Now, let’s move onto the differential electrode design.
A differential electrode uses not two but three electrodes to perform its measurements. These consist of a reference electrode and two measuring electrodes. The measuring electrodes are very similar to those seen in standard pH sensors and are essentially a wire submersed in a solution and contained in pH-sensitive glass. Measuring Electrode 1 (ME1) is then submersed in a reference solution of known pH while Measuring Electrode 2 (ME2) is submersed in the sample.
The reference electrode is slightly different from the standard glass electrode. In a differential electrode, the reference electrode is a wire or conductive rod directly exposed to the sample. There is no salt solution or glass surrounding it.
There are actually two measurement circuits in a differential electrode: One is the voltage generated between the reference rod and Measuring Electrode 1 (in a solution of known pH). The second is the voltage generated between Measuring Electrode 2 (in the sample) and the reference rod. The difference between the voltage of the two measuring electrodes determines how far the sample is from 7 pH, hence the term “differential”.
Advantages of A Differential Electrode
A differential electrode has numerous benefits that result in better performance for longer periods of time.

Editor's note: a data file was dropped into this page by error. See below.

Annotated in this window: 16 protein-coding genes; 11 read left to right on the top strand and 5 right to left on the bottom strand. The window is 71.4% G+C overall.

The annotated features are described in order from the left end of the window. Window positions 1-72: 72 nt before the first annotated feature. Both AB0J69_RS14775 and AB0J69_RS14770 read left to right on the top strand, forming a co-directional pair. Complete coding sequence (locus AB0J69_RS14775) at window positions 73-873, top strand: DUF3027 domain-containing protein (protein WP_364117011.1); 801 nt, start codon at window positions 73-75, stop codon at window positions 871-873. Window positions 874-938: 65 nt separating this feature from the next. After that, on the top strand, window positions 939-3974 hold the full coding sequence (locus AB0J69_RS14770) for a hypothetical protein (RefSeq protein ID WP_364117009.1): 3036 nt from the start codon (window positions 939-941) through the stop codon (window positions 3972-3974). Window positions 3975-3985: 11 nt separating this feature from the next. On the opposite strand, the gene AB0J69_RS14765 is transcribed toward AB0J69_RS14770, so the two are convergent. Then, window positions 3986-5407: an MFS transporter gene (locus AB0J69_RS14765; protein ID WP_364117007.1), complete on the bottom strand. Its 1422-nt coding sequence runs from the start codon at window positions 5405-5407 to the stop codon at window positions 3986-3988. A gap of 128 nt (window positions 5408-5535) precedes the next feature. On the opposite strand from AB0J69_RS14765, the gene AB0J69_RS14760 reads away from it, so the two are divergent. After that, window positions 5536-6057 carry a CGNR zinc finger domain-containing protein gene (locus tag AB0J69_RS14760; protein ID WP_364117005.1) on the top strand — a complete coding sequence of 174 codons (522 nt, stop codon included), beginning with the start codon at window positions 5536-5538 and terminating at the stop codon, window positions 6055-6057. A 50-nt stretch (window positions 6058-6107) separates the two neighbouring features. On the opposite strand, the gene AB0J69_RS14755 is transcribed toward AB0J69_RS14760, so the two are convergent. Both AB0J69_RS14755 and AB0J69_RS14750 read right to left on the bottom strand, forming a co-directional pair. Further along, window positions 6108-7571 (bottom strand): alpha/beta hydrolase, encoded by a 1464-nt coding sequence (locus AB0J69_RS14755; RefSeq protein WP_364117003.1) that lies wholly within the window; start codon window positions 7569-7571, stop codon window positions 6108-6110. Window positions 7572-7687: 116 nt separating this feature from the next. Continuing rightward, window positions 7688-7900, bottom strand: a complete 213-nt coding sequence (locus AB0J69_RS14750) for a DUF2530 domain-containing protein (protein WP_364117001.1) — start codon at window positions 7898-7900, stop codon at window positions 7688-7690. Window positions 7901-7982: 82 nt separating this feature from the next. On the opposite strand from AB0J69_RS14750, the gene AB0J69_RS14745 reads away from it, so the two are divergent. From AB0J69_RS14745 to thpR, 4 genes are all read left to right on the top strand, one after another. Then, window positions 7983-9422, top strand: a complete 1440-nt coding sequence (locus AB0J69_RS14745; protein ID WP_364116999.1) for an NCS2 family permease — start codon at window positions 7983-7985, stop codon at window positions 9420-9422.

Advantage 1 – Stability
A standard electrode has a reference solution that must be a salt solution with a particular ionic concentration around the wire for a stable voltage. If it gets diluted, then the measurement changes. In contrast, a more stable buffering solution that is not as affected by dilution may be used with differential electrodes.
Advantage 2 – No Electrode Poisoning
Standard reference electrodes have a wire that is exposed to the sample through the junction. When chemicals that react with the wire are present in the sample, then these chemicals change the voltage potential of the wire to negatively impact measurements. This is known as electrode poisoning.
When the differential reference electrode is attacked, it affects both circuits of the measuring electrodes (ME1 & ME 2) equally so the sensor output is not affected overall. See the equations below for mathematical examples of a chemical reaction with electrodes
Advantage 3 – Reduced Maintenance